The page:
2/13/2016

1969 Harmony H1270 Jumbo 12 String Guitar





Just like the '67 H1270 I just posted, this guitar is a huge-sounding, rumbling beast. It's had the same work done, too, including a neck reset, fret level/dress, new fully-compensated bridge, cleaning, and a good setup. It plays on-the-dot at 1/16" DGBE and 3/32" EA at the 12th fret, has a good, easy feel, and tremendous punch and carrying power.

As I stated in the last writeup, this is as close as it gets to the boom and thump of a 20s-style Stella 12 with a tailpiece setup. It simply sounds enormous. Part of the reason is the big, wide 16" body and dreadnought-depth sides. The other part is a lightweight, ladder-braced top and 12-fret positioning of the bridge. It's entirely in the sweet-spot for "big sound" generation.


The top is solid spruce, the back, sides, and neck are solid mahogany, and the board and bridge are rosewood. This is all-original, too, save for my new bridge (the original is stowed in the chip case).

The top and back are crack-free, though there's a bit of finish-rubbing with the grain on the top lower bout's treble side.


Rosewood headstock veneer and a wide 2" nut. The scale length is a longer 25 1/4" which is why I tune these down a step D-to-D for safety's sake. Still, the truss works fine and the neck is nice and straight. It's strung with standard 47w-10 12-string "lights."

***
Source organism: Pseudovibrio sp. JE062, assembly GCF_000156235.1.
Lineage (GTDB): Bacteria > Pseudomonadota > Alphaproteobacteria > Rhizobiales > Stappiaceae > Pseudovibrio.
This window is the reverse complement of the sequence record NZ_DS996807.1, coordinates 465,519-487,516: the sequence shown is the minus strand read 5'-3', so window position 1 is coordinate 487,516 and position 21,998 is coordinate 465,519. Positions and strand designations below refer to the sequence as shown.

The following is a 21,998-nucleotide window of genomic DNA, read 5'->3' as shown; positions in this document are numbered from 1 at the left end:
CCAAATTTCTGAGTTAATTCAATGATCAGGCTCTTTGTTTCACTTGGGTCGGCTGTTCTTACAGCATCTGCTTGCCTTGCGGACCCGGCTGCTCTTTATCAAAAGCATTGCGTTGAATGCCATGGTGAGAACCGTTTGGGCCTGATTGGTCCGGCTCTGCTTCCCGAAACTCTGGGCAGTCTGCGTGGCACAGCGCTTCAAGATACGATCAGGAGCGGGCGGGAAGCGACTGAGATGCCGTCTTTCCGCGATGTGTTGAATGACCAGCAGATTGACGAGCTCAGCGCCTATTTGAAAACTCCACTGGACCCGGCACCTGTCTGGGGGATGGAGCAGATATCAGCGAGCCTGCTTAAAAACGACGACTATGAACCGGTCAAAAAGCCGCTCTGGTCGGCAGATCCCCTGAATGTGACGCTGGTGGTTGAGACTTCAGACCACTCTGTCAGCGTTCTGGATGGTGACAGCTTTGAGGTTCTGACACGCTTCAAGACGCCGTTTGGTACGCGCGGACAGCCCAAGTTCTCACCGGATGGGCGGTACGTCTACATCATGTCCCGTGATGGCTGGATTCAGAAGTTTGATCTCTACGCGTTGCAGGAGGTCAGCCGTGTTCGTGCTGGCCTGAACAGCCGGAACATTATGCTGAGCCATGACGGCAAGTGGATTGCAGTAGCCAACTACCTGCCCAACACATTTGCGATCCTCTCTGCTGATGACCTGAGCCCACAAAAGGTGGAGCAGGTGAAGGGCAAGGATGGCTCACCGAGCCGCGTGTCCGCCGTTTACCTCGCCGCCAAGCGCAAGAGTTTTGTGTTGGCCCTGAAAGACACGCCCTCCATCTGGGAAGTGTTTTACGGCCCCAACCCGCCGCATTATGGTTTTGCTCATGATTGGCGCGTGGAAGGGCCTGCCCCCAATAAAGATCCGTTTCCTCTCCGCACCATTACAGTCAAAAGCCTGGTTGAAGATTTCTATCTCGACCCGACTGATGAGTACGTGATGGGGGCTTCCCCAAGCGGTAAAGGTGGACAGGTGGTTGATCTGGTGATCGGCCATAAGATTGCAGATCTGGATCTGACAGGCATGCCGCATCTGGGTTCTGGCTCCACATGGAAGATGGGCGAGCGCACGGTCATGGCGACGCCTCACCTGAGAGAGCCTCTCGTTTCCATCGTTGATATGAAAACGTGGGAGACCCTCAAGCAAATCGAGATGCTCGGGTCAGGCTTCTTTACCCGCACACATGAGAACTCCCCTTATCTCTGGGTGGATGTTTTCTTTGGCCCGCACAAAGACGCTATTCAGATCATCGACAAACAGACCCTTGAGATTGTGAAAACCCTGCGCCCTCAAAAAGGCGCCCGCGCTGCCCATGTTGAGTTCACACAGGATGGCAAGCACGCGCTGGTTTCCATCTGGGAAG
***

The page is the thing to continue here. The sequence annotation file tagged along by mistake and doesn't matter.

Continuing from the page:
The frets are all basically full-height and in good order. Note the typical Harmony machine-lining in the rosewood from whatever piece of equipment they used to radius the boards with.

The neck profile is a big D shape but that means the string spread is wide enough that chords ring-out true rather than muffled by one's fingertips mashing other strings. I find it a comfy neck to play compared to, say, a Martin D12-20 of the same period (which cramp my hands a little more).



The original pickguard came glued-down just fine (they're usually warping-up).


My new rosewood bridge is compensated for each string individually -- so if you're an open-tuner and like to capo a lot, this will make your ears very, very, very happy.


Compared to the '67 I just worked on, this tailpiece is higher-quality.


Here's that rubbing at the lower-bout treble edge of the top. It doesn't seem to be cracked, but it is worn. Even if it was a real crack, it runs right over the kerfing under the top so it's a non-issue.









The original tuners are lubed and in good order.




There's one longer, repaired, crack on the lower bout treble side. It's not going anywhere.


The one that appears here at the bass waist side is actually just a finish hairline.

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